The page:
National Economics

By John Shaw

When I was young, Britain had this mysterious thing called a balance of payments surplus. Attending a real school (no trendy, lefty, idiot teachers) I soon learned that this meant that we exported more goods and services than we imported.

The more we did this, including being the world’s financial centre, the more prosperous we became. This meant that we could recover from the financial disaster of the Second World War that had bankrupted us and pour more and more into a fantastic system of healthcare for our people. We could also afford to financially help any of our people who were out of work, pay for our pensioners to live quite well and look after our disabled and mentally ill.

People were buying their own homes, having families and generally enjoying a better life than their parents, who until they were “called up” to possibly die in a foreign country had never been abroad before.

Then, the foreign country came to Britain! Millions of people with different languages, customs and values (if any) poured into Britain in a never-ending flood.

No economy in the world could afford this and Britain was no different. Suddenly there were too many people “benefitting” and not enough producing the wealth to pay for it all, causing the misery of a “health crisis”, unemployment crisis and much else besides. Britain’s balance of payments fell into deficit and things have not looked good for a long time now.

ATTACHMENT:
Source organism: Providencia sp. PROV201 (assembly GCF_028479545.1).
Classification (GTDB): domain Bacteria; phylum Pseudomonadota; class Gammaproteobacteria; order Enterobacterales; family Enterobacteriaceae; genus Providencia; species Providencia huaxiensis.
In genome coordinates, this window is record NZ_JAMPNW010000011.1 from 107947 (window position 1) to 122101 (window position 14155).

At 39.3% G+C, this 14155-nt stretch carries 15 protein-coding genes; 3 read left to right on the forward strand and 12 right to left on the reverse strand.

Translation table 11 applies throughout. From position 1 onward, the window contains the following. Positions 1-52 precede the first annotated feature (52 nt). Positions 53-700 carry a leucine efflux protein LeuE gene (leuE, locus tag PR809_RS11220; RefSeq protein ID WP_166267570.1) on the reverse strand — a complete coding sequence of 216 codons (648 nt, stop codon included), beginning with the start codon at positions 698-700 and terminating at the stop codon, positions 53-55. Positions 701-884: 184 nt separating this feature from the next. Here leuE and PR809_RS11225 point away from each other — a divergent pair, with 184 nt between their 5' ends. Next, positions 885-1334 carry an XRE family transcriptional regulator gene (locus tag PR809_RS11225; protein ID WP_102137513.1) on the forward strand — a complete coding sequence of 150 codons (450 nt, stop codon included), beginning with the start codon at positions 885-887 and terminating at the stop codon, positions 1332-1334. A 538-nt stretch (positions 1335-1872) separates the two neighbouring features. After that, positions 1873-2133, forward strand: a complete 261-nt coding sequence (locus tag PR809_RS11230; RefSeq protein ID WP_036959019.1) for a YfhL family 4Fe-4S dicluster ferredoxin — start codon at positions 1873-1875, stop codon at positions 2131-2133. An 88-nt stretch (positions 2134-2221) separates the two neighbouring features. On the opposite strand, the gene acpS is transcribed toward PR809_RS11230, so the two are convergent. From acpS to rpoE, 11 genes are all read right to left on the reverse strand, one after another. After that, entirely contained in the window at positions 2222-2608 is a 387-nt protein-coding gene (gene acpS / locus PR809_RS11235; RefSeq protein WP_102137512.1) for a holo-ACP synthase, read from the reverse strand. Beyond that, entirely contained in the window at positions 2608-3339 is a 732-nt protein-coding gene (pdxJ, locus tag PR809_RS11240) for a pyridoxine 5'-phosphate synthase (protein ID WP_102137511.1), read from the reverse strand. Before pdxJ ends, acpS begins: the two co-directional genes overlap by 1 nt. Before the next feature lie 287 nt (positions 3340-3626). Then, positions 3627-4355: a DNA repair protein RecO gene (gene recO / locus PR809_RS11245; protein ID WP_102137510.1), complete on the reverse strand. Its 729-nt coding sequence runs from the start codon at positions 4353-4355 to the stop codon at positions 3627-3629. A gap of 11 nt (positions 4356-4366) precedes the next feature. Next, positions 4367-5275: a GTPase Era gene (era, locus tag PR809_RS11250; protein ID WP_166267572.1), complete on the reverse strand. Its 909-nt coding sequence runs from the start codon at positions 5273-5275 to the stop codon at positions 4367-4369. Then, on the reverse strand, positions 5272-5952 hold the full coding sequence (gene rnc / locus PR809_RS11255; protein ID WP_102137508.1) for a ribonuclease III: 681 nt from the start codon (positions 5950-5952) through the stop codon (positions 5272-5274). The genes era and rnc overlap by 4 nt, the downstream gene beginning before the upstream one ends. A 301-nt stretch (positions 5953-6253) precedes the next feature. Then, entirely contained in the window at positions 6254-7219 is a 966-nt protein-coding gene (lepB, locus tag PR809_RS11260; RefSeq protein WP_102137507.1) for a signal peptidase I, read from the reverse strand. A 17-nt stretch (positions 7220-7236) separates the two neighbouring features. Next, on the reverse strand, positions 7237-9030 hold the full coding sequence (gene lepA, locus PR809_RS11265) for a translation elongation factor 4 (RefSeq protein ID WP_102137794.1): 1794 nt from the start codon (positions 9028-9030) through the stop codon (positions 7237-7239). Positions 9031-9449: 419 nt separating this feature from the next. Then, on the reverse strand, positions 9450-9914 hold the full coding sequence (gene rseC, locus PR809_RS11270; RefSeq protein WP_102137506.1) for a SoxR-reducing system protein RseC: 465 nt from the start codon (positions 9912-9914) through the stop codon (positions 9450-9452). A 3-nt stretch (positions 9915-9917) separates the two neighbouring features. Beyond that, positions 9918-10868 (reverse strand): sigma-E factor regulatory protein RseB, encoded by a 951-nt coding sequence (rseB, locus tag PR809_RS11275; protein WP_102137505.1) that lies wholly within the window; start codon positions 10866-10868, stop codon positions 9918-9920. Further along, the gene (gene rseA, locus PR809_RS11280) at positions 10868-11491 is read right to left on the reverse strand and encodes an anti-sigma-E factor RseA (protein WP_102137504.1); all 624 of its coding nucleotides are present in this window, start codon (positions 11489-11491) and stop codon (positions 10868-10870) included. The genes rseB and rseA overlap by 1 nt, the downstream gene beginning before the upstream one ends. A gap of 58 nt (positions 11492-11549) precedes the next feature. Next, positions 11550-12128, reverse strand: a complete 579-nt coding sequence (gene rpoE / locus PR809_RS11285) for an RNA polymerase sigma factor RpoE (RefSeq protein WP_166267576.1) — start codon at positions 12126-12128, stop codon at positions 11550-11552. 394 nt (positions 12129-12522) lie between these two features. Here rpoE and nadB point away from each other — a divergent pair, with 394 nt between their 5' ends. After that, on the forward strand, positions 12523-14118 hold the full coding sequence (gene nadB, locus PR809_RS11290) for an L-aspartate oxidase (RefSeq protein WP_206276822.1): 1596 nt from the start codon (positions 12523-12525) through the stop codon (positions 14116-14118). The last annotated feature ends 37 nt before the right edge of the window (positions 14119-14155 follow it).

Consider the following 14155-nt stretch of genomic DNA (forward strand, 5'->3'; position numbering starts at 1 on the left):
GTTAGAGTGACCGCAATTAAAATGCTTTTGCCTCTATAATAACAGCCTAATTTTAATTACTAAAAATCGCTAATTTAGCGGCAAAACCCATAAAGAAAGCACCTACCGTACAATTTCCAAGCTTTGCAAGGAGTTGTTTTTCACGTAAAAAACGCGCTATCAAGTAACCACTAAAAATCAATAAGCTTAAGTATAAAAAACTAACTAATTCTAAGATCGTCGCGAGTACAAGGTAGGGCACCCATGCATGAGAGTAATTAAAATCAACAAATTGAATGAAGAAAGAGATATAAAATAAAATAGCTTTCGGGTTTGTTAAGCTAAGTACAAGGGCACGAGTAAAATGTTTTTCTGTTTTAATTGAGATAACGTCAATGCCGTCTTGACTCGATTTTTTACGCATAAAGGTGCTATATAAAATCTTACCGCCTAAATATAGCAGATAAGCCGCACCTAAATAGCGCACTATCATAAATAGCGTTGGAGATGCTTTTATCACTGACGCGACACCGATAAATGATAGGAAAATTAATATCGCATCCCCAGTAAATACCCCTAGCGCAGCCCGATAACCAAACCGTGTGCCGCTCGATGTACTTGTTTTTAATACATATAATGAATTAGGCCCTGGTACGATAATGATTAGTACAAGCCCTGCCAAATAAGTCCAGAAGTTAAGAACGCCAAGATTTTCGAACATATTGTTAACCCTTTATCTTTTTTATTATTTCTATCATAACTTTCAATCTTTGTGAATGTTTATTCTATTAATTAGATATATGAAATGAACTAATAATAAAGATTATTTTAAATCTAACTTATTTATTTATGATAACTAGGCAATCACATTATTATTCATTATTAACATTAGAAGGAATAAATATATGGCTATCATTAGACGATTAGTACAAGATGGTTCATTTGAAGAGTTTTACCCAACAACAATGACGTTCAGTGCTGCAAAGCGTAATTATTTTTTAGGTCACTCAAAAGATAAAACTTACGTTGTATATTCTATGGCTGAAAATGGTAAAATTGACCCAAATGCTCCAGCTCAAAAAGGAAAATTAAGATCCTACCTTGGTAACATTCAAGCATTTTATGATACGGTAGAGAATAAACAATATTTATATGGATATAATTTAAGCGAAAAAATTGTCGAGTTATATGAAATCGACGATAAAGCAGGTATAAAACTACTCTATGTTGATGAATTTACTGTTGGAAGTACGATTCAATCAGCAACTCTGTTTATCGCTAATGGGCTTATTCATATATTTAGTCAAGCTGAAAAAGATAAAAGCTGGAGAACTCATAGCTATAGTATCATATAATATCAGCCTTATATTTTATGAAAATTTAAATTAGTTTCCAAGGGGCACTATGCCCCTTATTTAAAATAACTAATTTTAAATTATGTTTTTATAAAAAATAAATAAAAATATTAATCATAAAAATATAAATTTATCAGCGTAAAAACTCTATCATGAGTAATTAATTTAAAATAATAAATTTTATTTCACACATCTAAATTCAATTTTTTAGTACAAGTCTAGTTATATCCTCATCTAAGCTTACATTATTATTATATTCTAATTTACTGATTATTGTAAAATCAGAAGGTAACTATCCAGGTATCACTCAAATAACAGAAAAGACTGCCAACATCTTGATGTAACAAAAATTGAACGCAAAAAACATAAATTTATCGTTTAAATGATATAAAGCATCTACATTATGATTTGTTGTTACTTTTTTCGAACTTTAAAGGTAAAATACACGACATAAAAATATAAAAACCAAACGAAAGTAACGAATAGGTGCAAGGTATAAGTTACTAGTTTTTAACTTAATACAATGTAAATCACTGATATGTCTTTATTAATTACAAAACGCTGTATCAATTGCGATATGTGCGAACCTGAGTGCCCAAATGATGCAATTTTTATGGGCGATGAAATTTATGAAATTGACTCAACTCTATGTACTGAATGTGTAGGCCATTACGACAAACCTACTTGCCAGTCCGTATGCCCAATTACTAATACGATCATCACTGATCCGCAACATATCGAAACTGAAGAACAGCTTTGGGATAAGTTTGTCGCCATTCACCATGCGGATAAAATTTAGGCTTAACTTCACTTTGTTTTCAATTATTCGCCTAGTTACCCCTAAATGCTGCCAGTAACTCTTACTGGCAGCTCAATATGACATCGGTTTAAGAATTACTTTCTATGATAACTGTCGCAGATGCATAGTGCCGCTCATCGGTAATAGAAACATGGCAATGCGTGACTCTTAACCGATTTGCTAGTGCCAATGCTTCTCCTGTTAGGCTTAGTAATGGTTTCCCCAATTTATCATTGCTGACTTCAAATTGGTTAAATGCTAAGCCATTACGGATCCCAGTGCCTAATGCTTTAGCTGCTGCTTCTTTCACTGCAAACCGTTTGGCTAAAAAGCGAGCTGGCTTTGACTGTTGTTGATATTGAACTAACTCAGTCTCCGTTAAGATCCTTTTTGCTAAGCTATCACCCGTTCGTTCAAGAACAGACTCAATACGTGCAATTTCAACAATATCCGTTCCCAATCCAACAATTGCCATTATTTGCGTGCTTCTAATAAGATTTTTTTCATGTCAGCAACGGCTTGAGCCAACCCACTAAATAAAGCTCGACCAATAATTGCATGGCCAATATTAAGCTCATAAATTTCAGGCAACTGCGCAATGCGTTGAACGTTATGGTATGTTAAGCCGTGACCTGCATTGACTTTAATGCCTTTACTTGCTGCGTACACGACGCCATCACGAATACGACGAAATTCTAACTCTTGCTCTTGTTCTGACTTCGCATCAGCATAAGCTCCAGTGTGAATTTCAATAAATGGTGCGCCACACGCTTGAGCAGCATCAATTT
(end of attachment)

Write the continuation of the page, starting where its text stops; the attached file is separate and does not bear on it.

In future, the Port of Dover must have one truck lane for “IN” (for the occasional truck load of bananas and pineapples) and ten lanes for “OUT”, as we export goods and food to the EU and non-EU worlds, like times gone by.

Working in conjunction with this booming industrial and agricultural activity must be a complete halt to immigration, followed by the financially assisted repatriation of all immigrants who refuse to conform to British values. The effect of this would be to reduce the crippling strain on our health service and end the housing crisis, almost overnight.

To those who mock our “economic utopia” we say this: Britain did most of these things before in the late 50s and early 60s, and Donald Trump is doing it in America now – with two and a half million jobs created so far!

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